Article

Radical hysterectomy for cervical cancer: the effect of shorter length of stay on outcome

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Abstract

BACKGROUND

The surgical treatment for limited cervical cancer (radical hysterectomy and pelvic lymph node dissection) has remained essentially the same for 40 years, but economic pressures have resulted in shorter length of hospital stay, and precautions against infectious diseases have resulted in less use of blood products

PURPOSE

To determine if recent changes in hospital practices have affected outcomes, and if obese patients are at greater risk of complications.

METHODS

Retrospective review of 100 surgical cases grouped by time period (1981 through 1987 and 1988 through 1993) and by patient weight (< 80 kg and ≥ 80 kg).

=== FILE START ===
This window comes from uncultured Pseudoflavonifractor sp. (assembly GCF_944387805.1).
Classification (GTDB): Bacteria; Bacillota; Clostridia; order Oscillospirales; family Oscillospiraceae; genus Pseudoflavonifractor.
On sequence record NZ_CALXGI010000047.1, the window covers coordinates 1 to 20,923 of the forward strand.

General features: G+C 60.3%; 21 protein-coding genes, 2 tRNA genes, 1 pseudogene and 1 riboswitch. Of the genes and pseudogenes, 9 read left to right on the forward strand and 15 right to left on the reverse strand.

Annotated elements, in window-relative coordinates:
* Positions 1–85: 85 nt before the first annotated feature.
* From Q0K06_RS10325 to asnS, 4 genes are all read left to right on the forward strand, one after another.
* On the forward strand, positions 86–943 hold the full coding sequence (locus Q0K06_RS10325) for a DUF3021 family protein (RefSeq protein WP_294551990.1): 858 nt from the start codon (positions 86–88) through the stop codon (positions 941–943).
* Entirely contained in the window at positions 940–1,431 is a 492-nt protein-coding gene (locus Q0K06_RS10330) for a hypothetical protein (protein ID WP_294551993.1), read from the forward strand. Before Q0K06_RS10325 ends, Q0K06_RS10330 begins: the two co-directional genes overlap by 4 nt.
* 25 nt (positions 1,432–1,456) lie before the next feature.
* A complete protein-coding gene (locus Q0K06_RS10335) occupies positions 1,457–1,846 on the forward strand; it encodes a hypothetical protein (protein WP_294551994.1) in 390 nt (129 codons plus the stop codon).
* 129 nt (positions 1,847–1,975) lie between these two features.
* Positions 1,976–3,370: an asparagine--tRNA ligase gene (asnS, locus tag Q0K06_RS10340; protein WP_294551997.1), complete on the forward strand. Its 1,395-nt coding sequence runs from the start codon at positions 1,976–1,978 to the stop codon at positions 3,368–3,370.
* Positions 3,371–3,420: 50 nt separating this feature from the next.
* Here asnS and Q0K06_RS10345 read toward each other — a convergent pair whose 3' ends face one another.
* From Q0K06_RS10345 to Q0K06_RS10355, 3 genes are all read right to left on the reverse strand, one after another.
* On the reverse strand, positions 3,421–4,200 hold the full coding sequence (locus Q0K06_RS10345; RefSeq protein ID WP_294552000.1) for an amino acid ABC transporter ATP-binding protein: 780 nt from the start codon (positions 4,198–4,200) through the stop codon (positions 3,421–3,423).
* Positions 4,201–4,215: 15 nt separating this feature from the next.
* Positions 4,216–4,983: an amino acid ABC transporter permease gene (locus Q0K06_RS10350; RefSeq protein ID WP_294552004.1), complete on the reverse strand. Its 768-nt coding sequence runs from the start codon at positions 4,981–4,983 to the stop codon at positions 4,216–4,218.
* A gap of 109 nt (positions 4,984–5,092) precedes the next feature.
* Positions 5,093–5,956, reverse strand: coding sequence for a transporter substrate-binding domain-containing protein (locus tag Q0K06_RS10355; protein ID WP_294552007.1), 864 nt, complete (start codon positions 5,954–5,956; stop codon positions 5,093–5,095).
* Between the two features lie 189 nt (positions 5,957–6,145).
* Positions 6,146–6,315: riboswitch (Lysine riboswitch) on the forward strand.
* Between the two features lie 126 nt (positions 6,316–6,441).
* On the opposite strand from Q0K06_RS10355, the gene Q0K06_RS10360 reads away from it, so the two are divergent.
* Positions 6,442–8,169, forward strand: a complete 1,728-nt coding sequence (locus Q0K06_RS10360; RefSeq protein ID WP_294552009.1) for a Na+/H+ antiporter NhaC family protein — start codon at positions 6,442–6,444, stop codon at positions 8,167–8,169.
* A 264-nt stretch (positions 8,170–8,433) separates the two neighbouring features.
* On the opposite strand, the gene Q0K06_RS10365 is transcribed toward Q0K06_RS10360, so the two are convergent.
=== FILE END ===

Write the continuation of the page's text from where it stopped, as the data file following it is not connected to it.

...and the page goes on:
RESULTS

Comparing the two time periods, the mean operative time remained the same (199 minutes), but use of blood products declined (mean 2.1 vs 1.5 units; P < .01), as did the mean length of hospital stay (10.6 vs 7.4 days, P < .01). The rate of postoperative complications decreased significantly (P < .01), and the 5-year survival rate remained 91%. Obese patients received more blood transfusions than did nonobese patients (2.6 vs 1.6 units; P = .02), but their mean operative time and hospital stay did not significantly differ. The rate of postoperative and long-term complications did not differ significantly between the two weight groups.

CONCLUSIONS

Surgical treatment of limited cervical carcinoma continues to be safe and effective.


 

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